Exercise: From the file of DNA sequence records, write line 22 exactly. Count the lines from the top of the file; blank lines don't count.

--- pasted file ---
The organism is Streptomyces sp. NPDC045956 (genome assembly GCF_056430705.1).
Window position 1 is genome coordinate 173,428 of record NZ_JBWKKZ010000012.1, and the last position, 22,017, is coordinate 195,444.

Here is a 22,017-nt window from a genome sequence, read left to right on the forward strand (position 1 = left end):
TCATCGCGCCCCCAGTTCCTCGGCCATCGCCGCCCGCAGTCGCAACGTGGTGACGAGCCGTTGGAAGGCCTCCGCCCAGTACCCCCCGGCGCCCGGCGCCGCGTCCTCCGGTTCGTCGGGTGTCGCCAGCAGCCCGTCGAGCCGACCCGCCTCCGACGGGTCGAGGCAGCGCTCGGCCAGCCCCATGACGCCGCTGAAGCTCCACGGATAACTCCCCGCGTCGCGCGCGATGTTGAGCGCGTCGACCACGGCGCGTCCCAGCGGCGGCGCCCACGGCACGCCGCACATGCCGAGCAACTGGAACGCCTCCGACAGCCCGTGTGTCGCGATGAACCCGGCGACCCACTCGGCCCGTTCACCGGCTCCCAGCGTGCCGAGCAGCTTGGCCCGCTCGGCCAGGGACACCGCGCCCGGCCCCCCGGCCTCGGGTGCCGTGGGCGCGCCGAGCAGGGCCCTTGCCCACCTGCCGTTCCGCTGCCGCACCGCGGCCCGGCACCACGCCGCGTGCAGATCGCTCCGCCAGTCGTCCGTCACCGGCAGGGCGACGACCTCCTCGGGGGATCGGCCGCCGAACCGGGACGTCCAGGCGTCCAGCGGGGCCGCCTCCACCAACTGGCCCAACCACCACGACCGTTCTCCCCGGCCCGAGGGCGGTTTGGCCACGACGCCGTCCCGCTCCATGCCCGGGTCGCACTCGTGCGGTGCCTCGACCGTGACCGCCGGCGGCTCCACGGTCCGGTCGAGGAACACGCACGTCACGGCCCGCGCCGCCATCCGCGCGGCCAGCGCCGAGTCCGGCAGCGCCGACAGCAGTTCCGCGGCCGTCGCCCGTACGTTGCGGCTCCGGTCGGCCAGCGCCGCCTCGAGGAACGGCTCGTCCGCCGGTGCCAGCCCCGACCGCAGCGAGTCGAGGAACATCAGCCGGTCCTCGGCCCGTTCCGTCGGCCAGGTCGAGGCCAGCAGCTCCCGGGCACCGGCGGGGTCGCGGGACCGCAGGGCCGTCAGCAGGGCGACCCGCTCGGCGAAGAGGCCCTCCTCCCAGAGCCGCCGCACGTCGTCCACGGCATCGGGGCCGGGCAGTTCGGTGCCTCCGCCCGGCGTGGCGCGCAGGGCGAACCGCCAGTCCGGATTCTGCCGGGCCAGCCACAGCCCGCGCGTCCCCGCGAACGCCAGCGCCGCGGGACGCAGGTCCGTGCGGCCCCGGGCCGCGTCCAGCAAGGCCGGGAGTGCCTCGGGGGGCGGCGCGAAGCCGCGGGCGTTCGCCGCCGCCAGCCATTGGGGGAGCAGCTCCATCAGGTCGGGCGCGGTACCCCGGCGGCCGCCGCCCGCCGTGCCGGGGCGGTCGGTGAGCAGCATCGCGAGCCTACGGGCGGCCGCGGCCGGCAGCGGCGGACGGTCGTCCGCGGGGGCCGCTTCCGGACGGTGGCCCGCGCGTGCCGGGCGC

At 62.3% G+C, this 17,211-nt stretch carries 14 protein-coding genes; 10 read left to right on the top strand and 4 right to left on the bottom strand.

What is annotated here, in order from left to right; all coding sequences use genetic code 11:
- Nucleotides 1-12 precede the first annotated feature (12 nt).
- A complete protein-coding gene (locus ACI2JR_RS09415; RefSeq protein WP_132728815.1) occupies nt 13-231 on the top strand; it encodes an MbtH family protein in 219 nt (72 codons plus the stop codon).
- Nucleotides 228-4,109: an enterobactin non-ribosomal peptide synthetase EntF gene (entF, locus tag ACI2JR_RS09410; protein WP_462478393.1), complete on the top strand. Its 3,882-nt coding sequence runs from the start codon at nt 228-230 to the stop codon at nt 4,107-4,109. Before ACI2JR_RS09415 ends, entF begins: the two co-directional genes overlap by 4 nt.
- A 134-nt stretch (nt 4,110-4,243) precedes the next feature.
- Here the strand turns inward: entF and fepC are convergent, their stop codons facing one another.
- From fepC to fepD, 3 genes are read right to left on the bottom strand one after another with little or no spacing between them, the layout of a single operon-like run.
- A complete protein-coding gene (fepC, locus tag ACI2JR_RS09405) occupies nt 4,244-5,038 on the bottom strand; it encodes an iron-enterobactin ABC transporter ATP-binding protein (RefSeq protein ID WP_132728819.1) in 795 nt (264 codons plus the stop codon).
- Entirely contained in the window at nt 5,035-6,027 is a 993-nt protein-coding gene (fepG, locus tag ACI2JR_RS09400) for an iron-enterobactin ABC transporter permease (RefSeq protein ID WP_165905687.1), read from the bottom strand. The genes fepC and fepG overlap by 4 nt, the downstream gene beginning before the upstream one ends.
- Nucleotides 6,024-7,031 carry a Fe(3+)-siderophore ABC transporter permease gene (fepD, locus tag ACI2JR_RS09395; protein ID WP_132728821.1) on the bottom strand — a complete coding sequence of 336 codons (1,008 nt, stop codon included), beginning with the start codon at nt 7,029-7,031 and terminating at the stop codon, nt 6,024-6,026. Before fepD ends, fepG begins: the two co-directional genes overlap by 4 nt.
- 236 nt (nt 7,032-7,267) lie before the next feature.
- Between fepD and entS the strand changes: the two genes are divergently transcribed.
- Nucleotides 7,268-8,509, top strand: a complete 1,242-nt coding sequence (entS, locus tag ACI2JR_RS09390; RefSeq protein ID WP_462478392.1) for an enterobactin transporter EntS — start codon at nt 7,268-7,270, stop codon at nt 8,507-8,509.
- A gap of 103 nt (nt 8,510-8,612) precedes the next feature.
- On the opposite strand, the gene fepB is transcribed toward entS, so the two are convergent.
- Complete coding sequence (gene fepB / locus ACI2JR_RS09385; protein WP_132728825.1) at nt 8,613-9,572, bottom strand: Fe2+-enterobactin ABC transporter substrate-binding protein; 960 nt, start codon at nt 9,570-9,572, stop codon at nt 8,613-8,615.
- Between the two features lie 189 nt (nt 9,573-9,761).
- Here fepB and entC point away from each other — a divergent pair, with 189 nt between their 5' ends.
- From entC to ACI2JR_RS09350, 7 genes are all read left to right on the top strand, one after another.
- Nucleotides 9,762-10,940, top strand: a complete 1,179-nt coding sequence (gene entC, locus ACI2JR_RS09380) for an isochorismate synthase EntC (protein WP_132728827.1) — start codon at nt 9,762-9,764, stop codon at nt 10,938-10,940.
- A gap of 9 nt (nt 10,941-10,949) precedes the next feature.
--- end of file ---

- Between the two features lie 189 nt (nt 9,573-9,761).